Growing the Desert Garden

Welcome to the Desert Garden, with garden coach Tyler Storey, where we talk about everything having to do with gardening and landscaping in the Desert Southwest. From composting to Cercidium and agaves to arugula — we'll cover everything you want to know to grow your own beautiful Desert Garden.

Saturday, April 26, 2008

Back at the Ranch: Artichoke

artichoke bud © Tyler Storey The third artichoke of the season. Numbers one and two were but the remembrance of lunch past before I thought to take a picture of them.

Artichokes (Cynara scolymus) thrive in the Desert Garden with minimal care. The plants are large, forming a silver-green fountain perhaps three by three feet, so do give them plenty of room, but they're also a highly decorative addition to the landscape, so no need to tuck them back into an inobtrusive corner. You may need to experiment with the best location for artichokes in your garden; I've found they do well with some light dappled or afternoon shade.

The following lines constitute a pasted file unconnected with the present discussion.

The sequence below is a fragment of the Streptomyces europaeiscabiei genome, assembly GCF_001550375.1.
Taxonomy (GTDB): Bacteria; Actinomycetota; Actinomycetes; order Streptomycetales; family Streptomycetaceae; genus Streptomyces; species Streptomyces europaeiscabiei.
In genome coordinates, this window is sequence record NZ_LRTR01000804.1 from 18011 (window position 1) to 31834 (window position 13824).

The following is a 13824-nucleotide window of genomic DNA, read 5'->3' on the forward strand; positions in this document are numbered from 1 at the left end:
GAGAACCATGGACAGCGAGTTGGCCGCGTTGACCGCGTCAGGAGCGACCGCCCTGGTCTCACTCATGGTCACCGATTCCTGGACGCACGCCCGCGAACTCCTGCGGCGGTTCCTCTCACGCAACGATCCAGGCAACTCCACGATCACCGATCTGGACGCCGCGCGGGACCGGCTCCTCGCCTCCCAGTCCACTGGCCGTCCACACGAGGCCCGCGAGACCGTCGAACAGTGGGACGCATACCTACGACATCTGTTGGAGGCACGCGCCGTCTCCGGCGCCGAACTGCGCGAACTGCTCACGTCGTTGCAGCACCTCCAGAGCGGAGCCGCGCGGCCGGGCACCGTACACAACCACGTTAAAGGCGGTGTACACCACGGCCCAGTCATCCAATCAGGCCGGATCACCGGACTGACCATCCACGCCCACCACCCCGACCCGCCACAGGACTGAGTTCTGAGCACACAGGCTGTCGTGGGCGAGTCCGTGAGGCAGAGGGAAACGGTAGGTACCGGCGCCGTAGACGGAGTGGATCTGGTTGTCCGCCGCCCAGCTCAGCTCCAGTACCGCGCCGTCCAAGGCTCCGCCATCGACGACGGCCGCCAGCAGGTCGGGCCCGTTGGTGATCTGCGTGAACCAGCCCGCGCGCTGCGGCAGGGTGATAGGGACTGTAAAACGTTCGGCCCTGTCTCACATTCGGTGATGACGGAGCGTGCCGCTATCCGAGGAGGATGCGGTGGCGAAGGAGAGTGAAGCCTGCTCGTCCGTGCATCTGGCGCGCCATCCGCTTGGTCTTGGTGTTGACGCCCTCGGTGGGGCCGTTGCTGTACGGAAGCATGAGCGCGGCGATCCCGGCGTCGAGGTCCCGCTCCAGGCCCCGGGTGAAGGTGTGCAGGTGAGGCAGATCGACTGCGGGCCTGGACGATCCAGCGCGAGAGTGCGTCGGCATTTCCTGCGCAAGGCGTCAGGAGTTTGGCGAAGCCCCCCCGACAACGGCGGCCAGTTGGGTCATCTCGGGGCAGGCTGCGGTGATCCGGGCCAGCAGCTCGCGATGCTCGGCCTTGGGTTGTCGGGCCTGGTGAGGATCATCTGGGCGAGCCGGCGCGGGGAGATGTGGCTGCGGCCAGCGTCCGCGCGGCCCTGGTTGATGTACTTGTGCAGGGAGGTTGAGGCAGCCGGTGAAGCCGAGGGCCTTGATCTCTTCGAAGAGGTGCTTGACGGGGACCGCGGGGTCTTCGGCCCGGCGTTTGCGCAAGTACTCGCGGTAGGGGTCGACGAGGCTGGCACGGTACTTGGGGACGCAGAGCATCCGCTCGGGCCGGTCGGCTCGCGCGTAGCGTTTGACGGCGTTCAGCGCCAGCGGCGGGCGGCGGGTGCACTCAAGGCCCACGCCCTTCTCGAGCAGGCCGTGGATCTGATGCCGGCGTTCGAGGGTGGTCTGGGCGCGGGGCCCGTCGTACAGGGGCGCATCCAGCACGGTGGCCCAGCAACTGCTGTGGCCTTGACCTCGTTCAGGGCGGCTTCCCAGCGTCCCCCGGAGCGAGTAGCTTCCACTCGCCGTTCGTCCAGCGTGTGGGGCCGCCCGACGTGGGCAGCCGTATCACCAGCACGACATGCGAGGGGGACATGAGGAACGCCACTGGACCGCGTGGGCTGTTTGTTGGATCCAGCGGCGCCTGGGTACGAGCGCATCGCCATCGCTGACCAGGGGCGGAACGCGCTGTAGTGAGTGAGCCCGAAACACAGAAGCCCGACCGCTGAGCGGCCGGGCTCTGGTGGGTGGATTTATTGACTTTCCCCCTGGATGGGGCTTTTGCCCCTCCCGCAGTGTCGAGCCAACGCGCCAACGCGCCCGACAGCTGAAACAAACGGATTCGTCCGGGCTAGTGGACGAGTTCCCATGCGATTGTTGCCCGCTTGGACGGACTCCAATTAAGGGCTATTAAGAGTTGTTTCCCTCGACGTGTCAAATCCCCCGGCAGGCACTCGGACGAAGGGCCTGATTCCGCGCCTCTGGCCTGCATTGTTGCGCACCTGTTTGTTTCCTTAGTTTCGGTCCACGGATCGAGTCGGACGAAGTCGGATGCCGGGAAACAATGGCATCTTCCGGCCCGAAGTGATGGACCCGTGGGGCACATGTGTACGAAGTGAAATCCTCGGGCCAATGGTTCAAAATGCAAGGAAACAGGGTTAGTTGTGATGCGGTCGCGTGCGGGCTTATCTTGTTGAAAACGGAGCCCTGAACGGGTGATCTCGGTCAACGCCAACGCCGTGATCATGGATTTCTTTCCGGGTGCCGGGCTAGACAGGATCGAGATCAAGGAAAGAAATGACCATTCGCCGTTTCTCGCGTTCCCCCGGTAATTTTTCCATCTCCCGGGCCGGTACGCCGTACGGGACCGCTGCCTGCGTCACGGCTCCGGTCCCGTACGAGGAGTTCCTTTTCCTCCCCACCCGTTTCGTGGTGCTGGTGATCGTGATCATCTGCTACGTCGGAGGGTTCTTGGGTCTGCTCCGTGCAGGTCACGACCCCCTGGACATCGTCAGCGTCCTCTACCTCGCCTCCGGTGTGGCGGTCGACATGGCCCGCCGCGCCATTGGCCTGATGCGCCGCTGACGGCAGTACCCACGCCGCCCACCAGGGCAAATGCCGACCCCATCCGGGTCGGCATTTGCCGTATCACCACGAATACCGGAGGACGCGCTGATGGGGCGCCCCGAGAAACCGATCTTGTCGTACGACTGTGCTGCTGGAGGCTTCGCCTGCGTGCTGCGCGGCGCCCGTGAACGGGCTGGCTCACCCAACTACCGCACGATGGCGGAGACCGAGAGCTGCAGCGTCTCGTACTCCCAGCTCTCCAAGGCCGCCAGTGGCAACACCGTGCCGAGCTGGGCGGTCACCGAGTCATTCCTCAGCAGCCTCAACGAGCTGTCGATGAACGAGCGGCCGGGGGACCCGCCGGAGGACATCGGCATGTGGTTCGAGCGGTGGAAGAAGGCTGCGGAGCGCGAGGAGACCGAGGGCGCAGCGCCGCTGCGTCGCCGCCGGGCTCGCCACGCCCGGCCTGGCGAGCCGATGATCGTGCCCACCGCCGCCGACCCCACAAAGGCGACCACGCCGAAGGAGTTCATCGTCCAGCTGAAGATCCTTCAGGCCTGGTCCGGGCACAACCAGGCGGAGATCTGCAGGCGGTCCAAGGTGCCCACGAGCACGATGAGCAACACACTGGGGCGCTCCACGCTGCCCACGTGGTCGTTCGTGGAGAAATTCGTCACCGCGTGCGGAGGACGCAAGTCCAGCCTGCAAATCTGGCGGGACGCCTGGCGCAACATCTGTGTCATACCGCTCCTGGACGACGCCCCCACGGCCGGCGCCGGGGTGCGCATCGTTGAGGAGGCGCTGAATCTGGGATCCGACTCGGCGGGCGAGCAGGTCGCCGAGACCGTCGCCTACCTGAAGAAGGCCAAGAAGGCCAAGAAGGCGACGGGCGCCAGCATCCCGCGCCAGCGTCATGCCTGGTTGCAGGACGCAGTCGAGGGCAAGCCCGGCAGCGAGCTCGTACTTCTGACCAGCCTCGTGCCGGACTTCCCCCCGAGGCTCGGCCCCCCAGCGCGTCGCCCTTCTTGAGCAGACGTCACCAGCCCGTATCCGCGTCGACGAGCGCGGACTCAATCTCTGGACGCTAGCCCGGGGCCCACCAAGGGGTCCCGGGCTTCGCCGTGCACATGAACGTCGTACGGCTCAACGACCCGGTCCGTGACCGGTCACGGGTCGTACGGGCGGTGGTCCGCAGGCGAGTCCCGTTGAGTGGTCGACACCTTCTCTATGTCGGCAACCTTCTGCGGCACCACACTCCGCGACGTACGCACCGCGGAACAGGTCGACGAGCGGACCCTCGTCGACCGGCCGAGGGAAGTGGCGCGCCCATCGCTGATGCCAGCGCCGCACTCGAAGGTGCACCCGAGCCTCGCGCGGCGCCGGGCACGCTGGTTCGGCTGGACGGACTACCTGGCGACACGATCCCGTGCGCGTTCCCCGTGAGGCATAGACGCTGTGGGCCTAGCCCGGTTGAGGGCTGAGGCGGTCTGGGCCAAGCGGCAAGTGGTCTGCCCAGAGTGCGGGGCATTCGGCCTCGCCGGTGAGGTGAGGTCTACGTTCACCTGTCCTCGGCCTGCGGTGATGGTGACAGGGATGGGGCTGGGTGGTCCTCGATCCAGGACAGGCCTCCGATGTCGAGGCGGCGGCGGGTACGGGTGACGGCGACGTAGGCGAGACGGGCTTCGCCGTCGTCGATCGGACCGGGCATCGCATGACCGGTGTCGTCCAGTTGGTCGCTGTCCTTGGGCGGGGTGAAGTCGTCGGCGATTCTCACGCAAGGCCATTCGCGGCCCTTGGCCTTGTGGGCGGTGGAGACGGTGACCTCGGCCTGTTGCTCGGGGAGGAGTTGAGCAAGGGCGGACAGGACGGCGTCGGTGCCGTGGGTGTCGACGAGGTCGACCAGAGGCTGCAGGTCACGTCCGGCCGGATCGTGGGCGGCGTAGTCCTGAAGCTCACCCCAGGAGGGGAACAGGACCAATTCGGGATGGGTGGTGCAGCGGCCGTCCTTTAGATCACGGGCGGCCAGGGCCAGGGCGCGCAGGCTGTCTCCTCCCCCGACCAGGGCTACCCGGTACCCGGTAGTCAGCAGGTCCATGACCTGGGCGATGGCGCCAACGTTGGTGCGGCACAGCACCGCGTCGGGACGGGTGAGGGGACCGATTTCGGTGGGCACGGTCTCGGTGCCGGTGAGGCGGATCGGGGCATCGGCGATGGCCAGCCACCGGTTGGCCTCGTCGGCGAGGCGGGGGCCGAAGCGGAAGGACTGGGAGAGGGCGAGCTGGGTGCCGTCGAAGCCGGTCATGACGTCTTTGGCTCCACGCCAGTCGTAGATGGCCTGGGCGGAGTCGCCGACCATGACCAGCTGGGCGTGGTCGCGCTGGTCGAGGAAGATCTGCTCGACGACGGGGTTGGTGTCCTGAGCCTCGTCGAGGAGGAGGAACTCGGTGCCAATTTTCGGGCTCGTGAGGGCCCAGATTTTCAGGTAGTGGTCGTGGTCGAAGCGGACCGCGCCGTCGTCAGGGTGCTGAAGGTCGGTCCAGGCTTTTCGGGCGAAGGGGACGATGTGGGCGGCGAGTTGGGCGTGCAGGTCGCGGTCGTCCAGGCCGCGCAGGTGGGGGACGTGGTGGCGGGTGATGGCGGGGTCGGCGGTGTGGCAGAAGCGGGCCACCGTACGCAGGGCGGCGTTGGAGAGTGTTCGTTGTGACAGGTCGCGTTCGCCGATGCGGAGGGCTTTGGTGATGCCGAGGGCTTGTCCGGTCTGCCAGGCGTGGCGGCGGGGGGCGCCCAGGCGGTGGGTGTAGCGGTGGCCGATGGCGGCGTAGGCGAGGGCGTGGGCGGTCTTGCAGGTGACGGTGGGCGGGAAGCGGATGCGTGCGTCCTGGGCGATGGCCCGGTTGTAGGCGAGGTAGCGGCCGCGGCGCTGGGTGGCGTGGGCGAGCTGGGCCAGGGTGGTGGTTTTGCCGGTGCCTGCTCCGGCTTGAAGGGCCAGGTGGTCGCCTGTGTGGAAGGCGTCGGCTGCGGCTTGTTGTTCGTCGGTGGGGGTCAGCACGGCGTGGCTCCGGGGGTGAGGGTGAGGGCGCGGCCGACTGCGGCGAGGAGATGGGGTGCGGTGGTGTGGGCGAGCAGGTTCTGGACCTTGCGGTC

Because they're a perennial vegetable, living and producing year after year, plant them in an area of well-prepared soil where they can remain undisturbed by annual gardening activities; try planting plants in early Autumn to give them a head start. Water them well during their growth season, about once a week; less if the soil stays moist longer. Mulch them well and you'll find they need surprisingly little irrigation; they're a member of the thistle family, and thistles are tough.

Harvest the buds when the scales are still tight, cutting with a sharp knife about an inch below the bud base. Steamed and served with melted butter is a classic presentation. If you have Summer Savory growing in your herb bed, throw a few sprigs into the melting butter; it has a fresh tart flavor that perfectly complements home-grown artichokes.


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